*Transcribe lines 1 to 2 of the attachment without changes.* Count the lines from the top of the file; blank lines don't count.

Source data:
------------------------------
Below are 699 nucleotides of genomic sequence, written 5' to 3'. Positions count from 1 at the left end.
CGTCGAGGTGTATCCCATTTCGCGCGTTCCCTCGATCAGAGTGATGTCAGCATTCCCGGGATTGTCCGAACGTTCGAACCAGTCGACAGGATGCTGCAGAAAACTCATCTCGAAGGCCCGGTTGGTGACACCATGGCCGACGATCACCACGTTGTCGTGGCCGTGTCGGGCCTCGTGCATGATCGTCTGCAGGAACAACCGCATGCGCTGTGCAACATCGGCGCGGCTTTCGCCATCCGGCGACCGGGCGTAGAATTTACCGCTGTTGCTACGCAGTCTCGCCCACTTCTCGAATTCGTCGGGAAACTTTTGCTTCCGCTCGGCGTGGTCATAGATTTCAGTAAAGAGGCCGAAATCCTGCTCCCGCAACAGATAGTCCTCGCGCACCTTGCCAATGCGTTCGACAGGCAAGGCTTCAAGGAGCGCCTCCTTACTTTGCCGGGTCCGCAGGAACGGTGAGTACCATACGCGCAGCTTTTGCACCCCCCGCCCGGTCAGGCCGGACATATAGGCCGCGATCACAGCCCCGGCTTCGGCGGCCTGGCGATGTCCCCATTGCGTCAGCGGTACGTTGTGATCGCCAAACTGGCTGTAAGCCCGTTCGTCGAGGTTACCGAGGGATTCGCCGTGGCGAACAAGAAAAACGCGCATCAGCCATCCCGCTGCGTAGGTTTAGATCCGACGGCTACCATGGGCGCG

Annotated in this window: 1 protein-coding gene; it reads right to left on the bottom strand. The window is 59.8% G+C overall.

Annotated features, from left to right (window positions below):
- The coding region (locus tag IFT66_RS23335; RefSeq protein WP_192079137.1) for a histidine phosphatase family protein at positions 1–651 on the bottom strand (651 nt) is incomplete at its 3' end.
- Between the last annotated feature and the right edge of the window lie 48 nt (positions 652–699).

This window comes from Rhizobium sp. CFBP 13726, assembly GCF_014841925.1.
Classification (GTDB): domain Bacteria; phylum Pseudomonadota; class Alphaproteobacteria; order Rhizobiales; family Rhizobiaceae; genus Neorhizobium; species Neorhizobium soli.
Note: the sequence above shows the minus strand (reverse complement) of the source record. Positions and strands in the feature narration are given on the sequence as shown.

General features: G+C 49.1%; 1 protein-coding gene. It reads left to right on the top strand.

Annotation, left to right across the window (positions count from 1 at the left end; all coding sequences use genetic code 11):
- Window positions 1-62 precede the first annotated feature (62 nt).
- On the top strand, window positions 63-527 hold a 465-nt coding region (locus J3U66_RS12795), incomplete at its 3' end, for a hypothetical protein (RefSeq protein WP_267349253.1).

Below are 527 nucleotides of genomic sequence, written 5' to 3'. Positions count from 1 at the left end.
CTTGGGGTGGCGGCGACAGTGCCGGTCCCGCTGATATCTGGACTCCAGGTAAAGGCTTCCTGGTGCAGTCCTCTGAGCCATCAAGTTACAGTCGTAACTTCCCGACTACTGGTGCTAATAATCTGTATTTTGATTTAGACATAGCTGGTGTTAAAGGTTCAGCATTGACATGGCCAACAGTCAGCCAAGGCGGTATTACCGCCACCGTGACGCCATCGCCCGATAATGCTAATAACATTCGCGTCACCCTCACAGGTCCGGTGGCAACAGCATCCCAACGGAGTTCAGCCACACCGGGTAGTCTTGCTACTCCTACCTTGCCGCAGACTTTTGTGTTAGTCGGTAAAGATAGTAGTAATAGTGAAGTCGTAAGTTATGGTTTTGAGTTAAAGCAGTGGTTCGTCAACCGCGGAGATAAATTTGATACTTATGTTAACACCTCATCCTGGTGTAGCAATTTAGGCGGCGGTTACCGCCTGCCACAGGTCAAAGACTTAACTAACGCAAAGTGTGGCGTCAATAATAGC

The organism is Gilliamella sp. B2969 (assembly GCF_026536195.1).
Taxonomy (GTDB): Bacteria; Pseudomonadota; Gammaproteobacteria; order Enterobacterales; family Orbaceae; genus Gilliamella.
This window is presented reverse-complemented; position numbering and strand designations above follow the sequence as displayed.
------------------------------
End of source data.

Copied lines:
Below are 699 nucleotides of genomic sequence, written 5' to 3'. Positions count from 1 at the left end.
CGTCGAGGTGTATCCCATTTCGCGCGTTCCCTCGATCAGAGTGATGTCAGCATTCCCGGGATTGTCCGAACGTTCGAACCAGTCGACAGGATGCTGCAGAAAACTCATCTCGAAGGCCCGGTTGGTGACACCATGGCCGACGATCACCACGTTGTCGTGGCCGTGTCGGGCCTCGTGCATGATCGTCTGCAGGAACAACCGCATGCGCTGTGCAACATCGGCGCGGCTTTCGCCATCCGGCGACCGGGCGTAGAATTTACCGCTGTTGCTACGCAGTCTCGCCCACTTCTCGAATTCGTCGGGAAACTTTTGCTTCCGCTCGGCGTGGTCATAGATTTCAGTAAAGAGGCCGAAATCCTGCTCCCGCAACAGATAGTCCTCGCGCACCTTGCCAATGCGTTCGACAGGCAAGGCTTCAAGGAGCGCCTCCTTACTTTGCCGGGTCCGCAGGAACGGTGAGTACCATACGCGCAGCTTTTGCACCCCCCGCCCGGTCAGGCCGGACATATAGGCCGCGATCACAGCCCCGGCTTCGGCGGCCTGGCGATGTCCCCATTGCGTCAGCGGTACGTTGTGATCGCCAAACTGGCTGTAAGCCCGTTCGTCGAGGTTACCGAGGGATTCGCCGTGGCGAACAAGAAAAACGCGCATCAGCCATCCCGCTGCGTAGGTTTAGATCCGACGGCTACCATGGGCGCG